Likewise, the coastal regions in Jakarta are highly susceptible to flooding due to land subsidence. The northern Jakarta region is estimated to be sinking at approximately 15-25cm every year (The World Bank 2016).
Between 1974–2010, northern Jakarta subsided by approximately 4.1m, while eastern and western regions of the city subsided by approximately 1.4m and 2.1m respectively (Global Facility for Disaster Reduction and Recovery 2013).
This is predominantly due to rapid removal of freshwater from the aquifers beneath the city as inhabitants create illegal wells to access the water.
Although Jakarta experiences high annual rainfall totals (~1855mm), the aquifers are not fully recharged, a problem exacerbated by the urban land cover ( 2018; Kimmelman 2017; Lyons 2015).

That a powerful need to deny, to obfuscate, really.

Mind telling us what you represent? Fed Farmers or something equally dinosaurish?

Half of the city is located below sea level - plans have been in for a sea wall for the long time - but sponsoring Formula E is more of a priority for the elites. Virtue signal is far more important in Australia and Indonesia than the plebs.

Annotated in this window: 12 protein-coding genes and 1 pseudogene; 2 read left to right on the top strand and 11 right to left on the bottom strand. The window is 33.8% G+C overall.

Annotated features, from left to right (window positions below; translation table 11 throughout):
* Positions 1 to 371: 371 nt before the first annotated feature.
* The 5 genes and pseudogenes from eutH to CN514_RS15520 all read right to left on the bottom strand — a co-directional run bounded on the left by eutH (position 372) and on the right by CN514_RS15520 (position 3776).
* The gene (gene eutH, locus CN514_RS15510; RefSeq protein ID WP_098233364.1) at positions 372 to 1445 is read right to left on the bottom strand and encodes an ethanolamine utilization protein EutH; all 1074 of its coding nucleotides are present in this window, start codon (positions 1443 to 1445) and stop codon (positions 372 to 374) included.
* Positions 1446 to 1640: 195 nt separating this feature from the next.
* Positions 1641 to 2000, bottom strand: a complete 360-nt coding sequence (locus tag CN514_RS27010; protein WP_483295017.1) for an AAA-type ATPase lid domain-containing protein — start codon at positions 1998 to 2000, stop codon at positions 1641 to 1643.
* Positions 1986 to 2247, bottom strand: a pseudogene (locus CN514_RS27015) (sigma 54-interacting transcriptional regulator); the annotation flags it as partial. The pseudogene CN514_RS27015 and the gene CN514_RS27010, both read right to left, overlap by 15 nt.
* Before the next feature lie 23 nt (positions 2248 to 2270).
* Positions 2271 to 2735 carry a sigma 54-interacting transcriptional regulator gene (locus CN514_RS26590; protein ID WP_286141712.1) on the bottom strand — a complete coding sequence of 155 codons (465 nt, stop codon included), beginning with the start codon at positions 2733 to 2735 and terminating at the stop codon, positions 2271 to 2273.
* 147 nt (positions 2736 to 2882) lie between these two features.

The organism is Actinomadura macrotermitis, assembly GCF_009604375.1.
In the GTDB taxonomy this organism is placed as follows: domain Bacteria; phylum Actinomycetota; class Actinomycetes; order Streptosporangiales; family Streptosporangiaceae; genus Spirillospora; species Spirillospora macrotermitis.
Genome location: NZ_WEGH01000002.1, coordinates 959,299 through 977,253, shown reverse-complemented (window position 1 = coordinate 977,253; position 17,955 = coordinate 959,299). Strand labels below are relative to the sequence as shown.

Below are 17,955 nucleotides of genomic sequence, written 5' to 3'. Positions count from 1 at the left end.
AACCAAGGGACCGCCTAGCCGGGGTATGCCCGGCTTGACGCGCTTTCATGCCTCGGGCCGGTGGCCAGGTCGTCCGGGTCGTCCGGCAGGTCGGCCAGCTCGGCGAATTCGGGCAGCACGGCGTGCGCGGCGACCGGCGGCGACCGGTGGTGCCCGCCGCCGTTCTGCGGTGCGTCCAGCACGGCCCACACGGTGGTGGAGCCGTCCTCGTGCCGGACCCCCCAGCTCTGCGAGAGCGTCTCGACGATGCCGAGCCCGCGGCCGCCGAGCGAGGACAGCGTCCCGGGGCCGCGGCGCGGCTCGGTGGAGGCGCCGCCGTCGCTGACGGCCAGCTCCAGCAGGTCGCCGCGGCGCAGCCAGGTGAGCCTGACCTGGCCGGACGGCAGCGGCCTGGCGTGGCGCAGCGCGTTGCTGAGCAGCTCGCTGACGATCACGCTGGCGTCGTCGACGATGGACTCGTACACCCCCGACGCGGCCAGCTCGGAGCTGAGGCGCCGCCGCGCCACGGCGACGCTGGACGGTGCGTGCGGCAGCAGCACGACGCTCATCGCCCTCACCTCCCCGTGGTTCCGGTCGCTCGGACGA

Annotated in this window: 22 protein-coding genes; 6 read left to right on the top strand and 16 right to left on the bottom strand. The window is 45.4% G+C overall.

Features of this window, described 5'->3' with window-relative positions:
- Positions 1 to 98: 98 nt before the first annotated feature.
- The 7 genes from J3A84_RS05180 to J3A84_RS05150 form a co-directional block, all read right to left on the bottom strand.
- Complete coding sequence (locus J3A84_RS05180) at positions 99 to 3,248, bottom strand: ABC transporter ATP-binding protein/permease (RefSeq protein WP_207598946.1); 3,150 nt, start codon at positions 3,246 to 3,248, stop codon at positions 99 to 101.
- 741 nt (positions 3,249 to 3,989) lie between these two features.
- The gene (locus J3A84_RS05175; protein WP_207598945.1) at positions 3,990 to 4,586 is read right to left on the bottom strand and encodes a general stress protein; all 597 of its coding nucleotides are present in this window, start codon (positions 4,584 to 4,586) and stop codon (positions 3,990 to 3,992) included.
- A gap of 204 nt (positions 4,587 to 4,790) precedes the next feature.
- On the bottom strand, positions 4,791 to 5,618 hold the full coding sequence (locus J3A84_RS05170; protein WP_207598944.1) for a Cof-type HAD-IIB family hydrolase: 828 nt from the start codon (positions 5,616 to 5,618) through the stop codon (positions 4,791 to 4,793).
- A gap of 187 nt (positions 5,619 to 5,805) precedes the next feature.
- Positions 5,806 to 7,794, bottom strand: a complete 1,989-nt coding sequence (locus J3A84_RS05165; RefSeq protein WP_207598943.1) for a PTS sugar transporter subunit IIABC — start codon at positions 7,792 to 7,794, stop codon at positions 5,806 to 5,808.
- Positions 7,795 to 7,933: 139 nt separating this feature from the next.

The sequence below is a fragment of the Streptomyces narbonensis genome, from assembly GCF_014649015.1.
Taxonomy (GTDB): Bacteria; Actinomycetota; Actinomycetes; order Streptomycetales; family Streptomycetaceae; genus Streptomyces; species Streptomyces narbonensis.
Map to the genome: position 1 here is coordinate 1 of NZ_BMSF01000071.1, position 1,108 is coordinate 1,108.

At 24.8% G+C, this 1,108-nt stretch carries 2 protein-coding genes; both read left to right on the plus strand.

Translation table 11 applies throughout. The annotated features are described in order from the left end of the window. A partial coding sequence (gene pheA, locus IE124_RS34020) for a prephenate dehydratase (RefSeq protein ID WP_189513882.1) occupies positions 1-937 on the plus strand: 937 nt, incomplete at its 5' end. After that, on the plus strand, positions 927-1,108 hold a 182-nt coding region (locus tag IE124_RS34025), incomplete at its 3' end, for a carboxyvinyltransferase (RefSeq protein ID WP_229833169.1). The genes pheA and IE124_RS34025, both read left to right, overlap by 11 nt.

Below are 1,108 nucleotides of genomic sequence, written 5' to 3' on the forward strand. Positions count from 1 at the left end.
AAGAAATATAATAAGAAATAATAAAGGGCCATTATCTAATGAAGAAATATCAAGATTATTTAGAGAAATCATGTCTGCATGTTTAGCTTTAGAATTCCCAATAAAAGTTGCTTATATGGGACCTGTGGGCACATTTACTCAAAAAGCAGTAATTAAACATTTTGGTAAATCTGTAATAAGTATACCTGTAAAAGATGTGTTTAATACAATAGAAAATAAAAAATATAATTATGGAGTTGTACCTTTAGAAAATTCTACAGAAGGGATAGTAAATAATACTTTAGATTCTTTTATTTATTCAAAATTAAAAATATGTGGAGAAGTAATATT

"Jakartans, many of whom are still reeling from the effects of massive floods on New Year's Day that have so far killed 43 people and forced more than 400,000 people to evacuate, were angered that the city administration has allocated more than $100 million for the race, higher than its flood mitigation budget. "

Chuckle, There goes the other dinosaur.

Divert attention from Climate, on behalf of the fossil (quite appropriate, really) industry.

I prefer Russel Crowe:

Golden Globe winner Russell Crowe. "Make no mistake," his speech ran, "the tragedy unfolding in Australia is climate change-based. "We need to act based on science, move our global workforce to renewable energy, and respect our planet for the unique and amazing place it is. That way, we all have a future."